for preparation of quick freezing at -80oC. Three different samples
were studied from the fresh, freeze-dried and rehydrated plums.
Freeze-drying: The freeze-drying process was carried out by a freeze-drier (Heto, type FD 6) for 24 h (shelf temperature: 30oC and condenser temperature: -45oC) and a pressure of 0.10 hectopascals (hPa) (Litvin et al., 1998), after a deep-freezing process at -80oC at once; for a period of 24 h. No additives or preservatives were added to the fruits before or after freeze-drying and the lyophilized wild plums were kept in sealed vials for further analysis.
Vitamin C content: The ascorbic acid content of fresh (1 mg/mL) and rehydrated (1 mg/mL) wild plums was analyzed without subsampling by 2,6-dichloroindophenol titrimetric method in triplicates (Anonymous, 2000a) and the results were expressed as milligrams of ascorbic acid/100 g sample (p<0.01).
pH detection: The pH values of both fresh(1 mg/mL) and freeze-dried (1 mg/mL) samples were measured without subsampling by a pH meter (Jenway Scientific model-3505), supported by a solid electrode in triplicates (p<0.01).
Titratable acidity: In order to measure the titratable acidity, fresh wild plum samples (1 mg/mL), in triplicates, were first blended to homogenicity (Waring Commercial Blender Model 32BL80, USA) for 5 min at the highest degree of speed [setting blender to 2, revolution number: 200 rpm (revolution/minute)]. Subsequently 1 mL of fruit juice was diluted to 5 mL with distilled water and a 2.5 mL sample from this solution for subsampling was titrated with 0.1 N NaOH to a pH of 8.1. The freeze-dried group was subjected to titratable acidity determination via rehydrating a corresponding amount of 1 mg wild plum by 1 mL water, centrifuged and the micro-filtered juice was subjected to 5 mL dilution with distilled water and a 2.5 mL sample from this solution as subsampling; was titrated with 0.1 N NaOH to a pH of 8.1. The results were expressed as malic acid (%) (p<0.01).
Total sugar content: Total sugar content of the fresh (1 mg/mL) and the freeze-dried (1 mg/mL) wild plums were analyzed in triplicates by HPLC (LKB-Bromma model 2150, equipped with a differential refractometer-KNAUER and Shimadzu C-R-4 Chromatopack monitor). The samples were homogenized (Waring Commercial Blender Model 32BL80, USA) for 5 min at the highest degree of speed (setting blender to 2, revolution number: 200 rpm) and then centrifuged at 5000 rpm for 15 min and subjected to filtration from 0.45 μ pore-size filter (Millipore). The column used in this experiment was a Phenomenex Rezex Cal Monosaccharide C-18 silica gel column with a size of 300 x 7.8 micron, having an attenuation parameter of 2, flow rate = 0.45 μL/min, oven temperature = 55oC with a mobile phase of methanol (p<0.01) (Yurdugul, 2002).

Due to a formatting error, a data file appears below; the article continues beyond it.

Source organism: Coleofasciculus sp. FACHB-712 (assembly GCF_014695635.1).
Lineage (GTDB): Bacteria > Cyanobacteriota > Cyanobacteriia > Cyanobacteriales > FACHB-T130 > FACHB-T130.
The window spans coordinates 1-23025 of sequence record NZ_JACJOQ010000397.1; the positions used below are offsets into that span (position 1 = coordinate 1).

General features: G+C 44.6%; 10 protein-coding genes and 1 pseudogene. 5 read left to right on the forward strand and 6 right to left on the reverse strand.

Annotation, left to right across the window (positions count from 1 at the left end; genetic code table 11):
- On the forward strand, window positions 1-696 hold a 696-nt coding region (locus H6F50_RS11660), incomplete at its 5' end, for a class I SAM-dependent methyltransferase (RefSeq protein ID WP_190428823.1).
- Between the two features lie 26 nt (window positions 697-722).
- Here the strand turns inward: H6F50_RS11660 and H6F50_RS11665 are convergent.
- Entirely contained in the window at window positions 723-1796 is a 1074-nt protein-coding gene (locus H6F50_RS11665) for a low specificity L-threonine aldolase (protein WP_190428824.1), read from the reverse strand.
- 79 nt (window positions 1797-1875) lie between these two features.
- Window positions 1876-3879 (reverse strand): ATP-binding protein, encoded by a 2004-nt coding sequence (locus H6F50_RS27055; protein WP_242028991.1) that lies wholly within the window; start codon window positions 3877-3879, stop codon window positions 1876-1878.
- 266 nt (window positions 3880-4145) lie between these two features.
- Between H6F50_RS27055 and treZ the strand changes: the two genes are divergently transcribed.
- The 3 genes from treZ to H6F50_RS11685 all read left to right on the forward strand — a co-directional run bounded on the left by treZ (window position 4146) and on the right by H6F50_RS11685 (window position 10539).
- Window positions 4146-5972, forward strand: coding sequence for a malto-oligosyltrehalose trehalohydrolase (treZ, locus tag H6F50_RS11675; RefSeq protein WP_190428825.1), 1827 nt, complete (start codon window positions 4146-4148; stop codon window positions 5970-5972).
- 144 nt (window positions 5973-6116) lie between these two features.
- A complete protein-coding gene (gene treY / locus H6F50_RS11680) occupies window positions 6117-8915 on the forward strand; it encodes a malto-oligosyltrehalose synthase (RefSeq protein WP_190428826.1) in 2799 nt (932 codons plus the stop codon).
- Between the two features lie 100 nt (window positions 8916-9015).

Firmness: Freeze-dried and fresh wild plums were randomly selected for firmness measurements, by a fruit hardness tester in triplicates (Everwell, Model FT011, Japan). The values were obtained from the same four points on the circumference of each fruit and results were stated in average values in kg (p<0.01).
Water content: The water content of the fruits were measured according to the following modified method (URL 1):
The plums are washed, dried and cut into two parts. The core and seeds of the plums were removed and the remaining slices were weighed by a precise balance. The slices were spreaded in a single layer on a wire cooking rack, supported on a cooking sheet. The sheet was placed into an oven set to 102oC. When the slices were wrinkled and dried in time, the sheet was removed, and allowed to cool, then the dried pieces were carefully placed on the precise balance and weighed again.
The dry weight was divided to wet and the result was multiplied by 100. The number was subtracted from 100 to get the percent water that was present in the original wild plum.
Rehydration: The freeze-dried fruits were rehydrated as 1:10 ratio by sterile water at room temperature (25oC) under normal atmospheric pressure (1 atm).